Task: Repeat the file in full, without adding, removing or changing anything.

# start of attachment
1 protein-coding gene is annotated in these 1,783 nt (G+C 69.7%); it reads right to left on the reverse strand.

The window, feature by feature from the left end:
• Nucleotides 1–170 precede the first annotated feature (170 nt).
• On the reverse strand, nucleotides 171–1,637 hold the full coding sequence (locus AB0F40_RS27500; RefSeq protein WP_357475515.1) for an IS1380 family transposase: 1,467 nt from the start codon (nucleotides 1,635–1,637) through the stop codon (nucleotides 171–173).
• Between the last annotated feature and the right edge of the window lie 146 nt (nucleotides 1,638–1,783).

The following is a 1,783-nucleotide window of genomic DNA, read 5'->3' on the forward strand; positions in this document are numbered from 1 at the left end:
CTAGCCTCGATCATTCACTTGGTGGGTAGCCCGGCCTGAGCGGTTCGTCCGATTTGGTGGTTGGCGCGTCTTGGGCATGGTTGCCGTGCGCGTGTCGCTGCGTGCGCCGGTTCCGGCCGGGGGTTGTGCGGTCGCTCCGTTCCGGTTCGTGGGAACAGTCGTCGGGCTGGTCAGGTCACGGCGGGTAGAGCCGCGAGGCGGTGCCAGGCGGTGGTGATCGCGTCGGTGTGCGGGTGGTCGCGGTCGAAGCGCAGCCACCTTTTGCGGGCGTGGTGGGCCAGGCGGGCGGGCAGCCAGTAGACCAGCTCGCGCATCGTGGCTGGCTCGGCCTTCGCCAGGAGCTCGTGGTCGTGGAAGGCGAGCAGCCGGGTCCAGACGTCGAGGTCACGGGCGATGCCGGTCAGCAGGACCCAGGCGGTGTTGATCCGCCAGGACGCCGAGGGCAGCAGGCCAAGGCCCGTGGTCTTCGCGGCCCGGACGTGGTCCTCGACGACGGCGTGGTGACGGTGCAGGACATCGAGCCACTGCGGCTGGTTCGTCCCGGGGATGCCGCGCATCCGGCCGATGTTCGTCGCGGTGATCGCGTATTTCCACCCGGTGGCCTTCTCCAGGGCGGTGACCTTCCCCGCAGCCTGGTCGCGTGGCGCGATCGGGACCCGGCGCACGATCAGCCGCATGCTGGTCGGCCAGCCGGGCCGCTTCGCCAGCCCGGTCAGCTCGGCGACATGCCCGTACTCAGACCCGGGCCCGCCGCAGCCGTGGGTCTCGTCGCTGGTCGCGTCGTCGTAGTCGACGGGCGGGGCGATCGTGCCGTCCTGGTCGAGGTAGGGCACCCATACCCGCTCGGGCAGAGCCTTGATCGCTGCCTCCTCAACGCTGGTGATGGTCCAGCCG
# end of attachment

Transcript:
1 protein-coding gene is annotated in these 1,783 nt (G+C 69.7%); it reads right to left on the reverse strand.

The window, feature by feature from the left end:
• Nucleotides 1–170 precede the first annotated feature (170 nt).
• On the reverse strand, nucleotides 171–1,637 hold the full coding sequence (locus AB0F40_RS27500; RefSeq protein WP_357475515.1) for an IS1380 family transposase: 1,467 nt from the start codon (nucleotides 1,635–1,637) through the stop codon (nucleotides 171–173).
• Between the last annotated feature and the right edge of the window lie 146 nt (nucleotides 1,638–1,783).

The following is a 1,783-nucleotide window of genomic DNA, read 5'->3' on the forward strand; positions in this document are numbered from 1 at the left end:
CTAGCCTCGATCATTCACTTGGTGGGTAGCCCGGCCTGAGCGGTTCGTCCGATTTGGTGGTTGGCGCGTCTTGGGCATGGTTGCCGTGCGCGTGTCGCTGCGTGCGCCGGTTCCGGCCGGGGGTTGTGCGGTCGCTCCGTTCCGGTTCGTGGGAACAGTCGTCGGGCTGGTCAGGTCACGGCGGGTAGAGCCGCGAGGCGGTGCCAGGCGGTGGTGATCGCGTCGGTGTGCGGGTGGTCGCGGTCGAAGCGCAGCCACCTTTTGCGGGCGTGGTGGGCCAGGCGGGCGGGCAGCCAGTAGACCAGCTCGCGCATCGTGGCTGGCTCGGCCTTCGCCAGGAGCTCGTGGTCGTGGAAGGCGAGCAGCCGGGTCCAGACGTCGAGGTCACGGGCGATGCCGGTCAGCAGGACCCAGGCGGTGTTGATCCGCCAGGACGCCGAGGGCAGCAGGCCAAGGCCCGTGGTCTTCGCGGCCCGGACGTGGTCCTCGACGACGGCGTGGTGACGGTGCAGGACATCGAGCCACTGCGGCTGGTTCGTCCCGGGGATGCCGCGCATCCGGCCGATGTTCGTCGCGGTGATCGCGTATTTCCACCCGGTGGCCTTCTCCAGGGCGGTGACCTTCCCCGCAGCCTGGTCGCGTGGCGCGATCGGGACCCGGCGCACGATCAGCCGCATGCTGGTCGGCCAGCCGGGCCGCTTCGCCAGCCCGGTCAGCTCGGCGACATGCCCGTACTCAGACCCGGGCCCGCCGCAGCCGTGGGTCTCGTCGCTGGTCGCGTCGTCGTAGTCGACGGGCGGGGCGATCGTGCCGTCCTGGTCGAGGTAGGGCACCCATACCCGCTCGGGCAGAGCCTTGATCGCTGCCTCCTCAACGCTGGTGATGGTCCAGCCG